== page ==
I spent a the day attending a one-day class designed to introduce newcomers to Philosophy at City Lit. Coming from a Computing background, I had already done bags of Logic and Reasoning, but I wanted to see if there was any relation between what I learned at Imperial and a more historical presentation of what could be seen as the same kinda thing.
Anyway, the course was pretty good both in terms of topic and tuition. I've recently had a passing interest in the subject and it complemented that pretty well - sometimes it seems like the course was designed especially for me.
Since it was over five hours long I can't really go into much detail as to what we did. But in brief we covered the following:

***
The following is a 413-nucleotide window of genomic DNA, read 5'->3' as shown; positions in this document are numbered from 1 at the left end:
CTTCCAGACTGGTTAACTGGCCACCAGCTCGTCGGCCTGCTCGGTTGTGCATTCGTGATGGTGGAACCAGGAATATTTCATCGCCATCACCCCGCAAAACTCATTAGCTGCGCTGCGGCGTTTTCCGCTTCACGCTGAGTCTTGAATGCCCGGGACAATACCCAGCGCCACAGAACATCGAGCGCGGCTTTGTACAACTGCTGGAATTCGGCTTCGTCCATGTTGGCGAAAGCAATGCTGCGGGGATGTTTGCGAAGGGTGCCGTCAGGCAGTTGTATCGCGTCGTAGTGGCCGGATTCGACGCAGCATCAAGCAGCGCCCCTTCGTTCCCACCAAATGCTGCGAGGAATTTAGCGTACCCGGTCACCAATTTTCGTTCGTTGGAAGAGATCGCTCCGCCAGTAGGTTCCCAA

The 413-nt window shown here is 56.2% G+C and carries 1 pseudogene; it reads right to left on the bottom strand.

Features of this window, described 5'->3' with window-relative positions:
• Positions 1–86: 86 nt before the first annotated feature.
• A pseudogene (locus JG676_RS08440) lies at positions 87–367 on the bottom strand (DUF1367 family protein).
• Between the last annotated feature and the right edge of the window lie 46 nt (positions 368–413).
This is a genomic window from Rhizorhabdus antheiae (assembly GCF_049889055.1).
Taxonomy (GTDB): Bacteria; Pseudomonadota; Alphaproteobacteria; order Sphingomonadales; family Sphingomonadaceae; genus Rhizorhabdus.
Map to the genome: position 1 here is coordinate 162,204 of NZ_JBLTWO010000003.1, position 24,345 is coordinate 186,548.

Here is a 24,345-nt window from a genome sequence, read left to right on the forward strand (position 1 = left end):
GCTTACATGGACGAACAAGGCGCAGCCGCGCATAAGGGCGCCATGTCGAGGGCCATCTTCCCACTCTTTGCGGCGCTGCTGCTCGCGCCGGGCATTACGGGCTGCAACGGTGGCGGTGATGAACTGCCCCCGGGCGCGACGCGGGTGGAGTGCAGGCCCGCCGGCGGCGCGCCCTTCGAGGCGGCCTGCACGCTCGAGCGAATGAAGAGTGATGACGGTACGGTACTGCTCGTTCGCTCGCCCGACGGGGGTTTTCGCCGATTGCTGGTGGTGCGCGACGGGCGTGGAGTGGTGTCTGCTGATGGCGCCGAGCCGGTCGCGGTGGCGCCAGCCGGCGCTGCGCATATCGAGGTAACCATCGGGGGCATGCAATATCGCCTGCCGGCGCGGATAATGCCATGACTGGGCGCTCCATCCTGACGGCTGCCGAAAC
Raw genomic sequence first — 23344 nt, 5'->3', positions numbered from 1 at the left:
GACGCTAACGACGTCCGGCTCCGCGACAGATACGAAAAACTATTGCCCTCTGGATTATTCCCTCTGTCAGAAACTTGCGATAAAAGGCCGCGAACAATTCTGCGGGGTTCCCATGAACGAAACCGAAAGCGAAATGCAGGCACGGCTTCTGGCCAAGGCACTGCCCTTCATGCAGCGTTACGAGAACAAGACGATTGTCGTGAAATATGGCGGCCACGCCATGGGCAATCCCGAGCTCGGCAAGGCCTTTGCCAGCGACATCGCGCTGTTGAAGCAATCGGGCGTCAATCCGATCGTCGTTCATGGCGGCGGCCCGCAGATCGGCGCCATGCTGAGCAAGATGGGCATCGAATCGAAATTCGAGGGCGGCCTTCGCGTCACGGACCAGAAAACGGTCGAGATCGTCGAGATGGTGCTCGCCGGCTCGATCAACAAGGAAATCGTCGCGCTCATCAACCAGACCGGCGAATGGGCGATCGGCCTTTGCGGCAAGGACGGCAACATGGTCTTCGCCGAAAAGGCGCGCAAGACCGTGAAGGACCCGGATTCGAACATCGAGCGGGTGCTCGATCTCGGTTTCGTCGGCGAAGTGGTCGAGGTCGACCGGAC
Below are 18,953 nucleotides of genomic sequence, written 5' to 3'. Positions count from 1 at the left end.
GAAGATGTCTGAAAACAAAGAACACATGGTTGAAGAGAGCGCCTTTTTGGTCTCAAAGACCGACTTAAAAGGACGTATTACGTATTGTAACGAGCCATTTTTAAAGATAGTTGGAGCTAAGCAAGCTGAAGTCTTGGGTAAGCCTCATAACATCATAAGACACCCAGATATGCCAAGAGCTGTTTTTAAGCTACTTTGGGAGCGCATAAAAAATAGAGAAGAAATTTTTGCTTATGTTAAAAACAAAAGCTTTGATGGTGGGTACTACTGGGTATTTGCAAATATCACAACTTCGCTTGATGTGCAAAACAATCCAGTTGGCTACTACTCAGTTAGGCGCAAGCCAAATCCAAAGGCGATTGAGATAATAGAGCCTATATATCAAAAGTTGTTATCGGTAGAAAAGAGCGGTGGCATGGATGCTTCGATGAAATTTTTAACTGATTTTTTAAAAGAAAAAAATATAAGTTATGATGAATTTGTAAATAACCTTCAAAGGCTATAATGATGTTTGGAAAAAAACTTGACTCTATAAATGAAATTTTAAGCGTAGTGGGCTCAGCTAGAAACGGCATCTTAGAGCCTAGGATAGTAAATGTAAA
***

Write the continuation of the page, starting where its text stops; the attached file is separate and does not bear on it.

- Pre-Socrates (Thales, Heraclitus and Zeno), Socrates and Plato - Socratic Method, forms and innate knowledge.
- Modern Philosophy and Concepts.
- Rousseau and his Social Groups and Interactions.
- Rights and Freedoms, Choice.
- Kant's Moral Judgements - The three "oughts": Technical/Instrumental (you ought to wear something to stay warm), Rational (7+5 = 12 and not 11) and Moral/Practical (you ought not to lie. Why? Conclusion reached from higher moral faculty). Categorical Imperative.
- Sartre and his Alienation and Bad Faith.